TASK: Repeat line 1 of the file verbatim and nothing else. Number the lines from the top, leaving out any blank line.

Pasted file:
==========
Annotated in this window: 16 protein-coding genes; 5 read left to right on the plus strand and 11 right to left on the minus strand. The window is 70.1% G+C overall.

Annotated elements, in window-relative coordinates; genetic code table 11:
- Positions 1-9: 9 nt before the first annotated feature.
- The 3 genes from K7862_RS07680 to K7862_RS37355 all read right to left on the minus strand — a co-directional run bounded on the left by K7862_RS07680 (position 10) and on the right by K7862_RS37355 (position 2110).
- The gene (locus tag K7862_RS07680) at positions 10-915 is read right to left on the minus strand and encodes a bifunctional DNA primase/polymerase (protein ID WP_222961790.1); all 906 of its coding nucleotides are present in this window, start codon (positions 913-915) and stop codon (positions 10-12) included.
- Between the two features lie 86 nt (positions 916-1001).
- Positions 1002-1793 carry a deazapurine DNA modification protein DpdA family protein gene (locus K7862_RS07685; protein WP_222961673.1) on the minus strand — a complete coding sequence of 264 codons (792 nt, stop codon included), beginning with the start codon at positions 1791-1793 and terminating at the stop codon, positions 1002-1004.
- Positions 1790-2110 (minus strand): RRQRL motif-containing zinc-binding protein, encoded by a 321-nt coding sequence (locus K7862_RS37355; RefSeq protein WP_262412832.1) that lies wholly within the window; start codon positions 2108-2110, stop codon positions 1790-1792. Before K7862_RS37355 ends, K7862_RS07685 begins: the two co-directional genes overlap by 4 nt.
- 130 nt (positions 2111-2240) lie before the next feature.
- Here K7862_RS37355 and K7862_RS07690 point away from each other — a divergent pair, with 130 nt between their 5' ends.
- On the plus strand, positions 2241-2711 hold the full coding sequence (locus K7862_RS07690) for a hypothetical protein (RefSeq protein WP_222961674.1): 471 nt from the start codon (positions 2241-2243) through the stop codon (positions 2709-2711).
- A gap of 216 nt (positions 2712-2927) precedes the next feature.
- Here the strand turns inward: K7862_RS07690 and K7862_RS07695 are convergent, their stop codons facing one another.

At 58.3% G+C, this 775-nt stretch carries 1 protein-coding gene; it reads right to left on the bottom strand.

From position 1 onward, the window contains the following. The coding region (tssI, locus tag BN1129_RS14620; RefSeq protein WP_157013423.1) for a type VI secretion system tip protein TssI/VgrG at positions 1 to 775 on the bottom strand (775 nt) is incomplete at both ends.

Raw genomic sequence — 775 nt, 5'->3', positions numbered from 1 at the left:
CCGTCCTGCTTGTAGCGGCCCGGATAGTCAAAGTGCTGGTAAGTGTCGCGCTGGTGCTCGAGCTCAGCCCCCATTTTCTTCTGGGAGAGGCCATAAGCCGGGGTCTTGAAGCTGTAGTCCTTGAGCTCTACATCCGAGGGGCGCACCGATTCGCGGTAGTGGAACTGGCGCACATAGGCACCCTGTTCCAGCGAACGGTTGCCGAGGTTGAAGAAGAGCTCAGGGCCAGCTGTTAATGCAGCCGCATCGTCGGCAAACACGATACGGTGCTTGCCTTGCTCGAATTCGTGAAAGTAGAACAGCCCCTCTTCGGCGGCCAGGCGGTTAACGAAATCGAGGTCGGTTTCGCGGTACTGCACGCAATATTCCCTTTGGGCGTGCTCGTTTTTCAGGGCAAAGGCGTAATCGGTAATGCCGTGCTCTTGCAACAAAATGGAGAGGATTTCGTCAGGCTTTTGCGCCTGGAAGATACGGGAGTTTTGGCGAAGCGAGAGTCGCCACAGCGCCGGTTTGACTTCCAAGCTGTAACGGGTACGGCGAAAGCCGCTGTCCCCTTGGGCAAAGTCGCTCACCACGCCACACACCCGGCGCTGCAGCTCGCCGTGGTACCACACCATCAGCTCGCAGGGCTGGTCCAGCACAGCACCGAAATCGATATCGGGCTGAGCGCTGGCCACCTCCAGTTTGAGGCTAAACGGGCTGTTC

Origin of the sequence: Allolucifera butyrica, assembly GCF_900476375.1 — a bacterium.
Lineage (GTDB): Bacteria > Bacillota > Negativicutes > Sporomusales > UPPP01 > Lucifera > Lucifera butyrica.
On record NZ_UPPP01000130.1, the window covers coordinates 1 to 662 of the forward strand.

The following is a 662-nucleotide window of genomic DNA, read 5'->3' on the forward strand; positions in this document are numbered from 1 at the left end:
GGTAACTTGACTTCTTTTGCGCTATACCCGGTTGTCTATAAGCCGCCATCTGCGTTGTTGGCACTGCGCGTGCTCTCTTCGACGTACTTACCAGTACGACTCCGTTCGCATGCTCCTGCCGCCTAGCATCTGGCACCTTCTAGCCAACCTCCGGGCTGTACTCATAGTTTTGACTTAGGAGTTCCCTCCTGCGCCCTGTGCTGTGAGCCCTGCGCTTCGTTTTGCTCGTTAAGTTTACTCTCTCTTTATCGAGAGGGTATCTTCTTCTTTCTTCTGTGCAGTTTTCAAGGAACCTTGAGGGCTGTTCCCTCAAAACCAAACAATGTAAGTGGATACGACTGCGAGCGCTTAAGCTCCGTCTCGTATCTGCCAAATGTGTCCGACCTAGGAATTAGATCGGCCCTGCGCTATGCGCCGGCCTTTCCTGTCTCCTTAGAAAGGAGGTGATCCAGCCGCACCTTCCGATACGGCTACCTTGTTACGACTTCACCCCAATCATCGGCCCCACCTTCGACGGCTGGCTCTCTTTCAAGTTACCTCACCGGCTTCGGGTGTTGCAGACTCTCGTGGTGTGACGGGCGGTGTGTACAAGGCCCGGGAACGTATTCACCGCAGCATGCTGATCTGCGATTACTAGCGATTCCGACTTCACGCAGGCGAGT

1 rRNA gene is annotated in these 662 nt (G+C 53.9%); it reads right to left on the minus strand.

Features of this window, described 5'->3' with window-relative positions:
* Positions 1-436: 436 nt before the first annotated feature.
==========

Annotated in this window: 16 protein-coding genes; 5 read left to right on the plus strand and 11 right to left on the minus strand. The window is 70.1% G+C overall.